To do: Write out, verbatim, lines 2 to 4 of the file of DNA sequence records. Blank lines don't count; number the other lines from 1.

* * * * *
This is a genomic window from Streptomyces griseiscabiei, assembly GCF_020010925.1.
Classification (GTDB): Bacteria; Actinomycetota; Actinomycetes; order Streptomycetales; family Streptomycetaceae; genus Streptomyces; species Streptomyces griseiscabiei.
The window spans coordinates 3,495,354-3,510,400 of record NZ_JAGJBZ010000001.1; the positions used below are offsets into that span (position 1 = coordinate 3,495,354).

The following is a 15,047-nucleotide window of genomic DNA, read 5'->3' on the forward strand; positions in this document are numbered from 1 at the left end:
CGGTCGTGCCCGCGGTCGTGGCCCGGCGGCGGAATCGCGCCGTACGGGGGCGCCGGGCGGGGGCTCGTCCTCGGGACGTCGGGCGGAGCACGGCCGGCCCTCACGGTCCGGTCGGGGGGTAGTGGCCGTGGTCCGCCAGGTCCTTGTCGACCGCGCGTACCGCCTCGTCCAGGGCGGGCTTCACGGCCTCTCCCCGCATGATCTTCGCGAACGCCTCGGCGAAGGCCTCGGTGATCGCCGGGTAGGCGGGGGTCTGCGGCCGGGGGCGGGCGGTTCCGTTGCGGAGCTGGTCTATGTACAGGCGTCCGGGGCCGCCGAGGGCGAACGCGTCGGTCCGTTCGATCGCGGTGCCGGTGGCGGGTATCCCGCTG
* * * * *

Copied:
Classification (GTDB): Bacteria; Actinomycetota; Actinomycetes; order Streptomycetales; family Streptomycetaceae; genus Streptomyces; species Streptomyces griseiscabiei.
The window spans coordinates 3,495,354-3,510,400 of record NZ_JAGJBZ010000001.1; the positions used below are offsets into that span (position 1 = coordinate 3,495,354).

The following is a 15,047-nucleotide window of genomic DNA, read 5'->3' on the forward strand; positions in this document are numbered from 1 at the left end: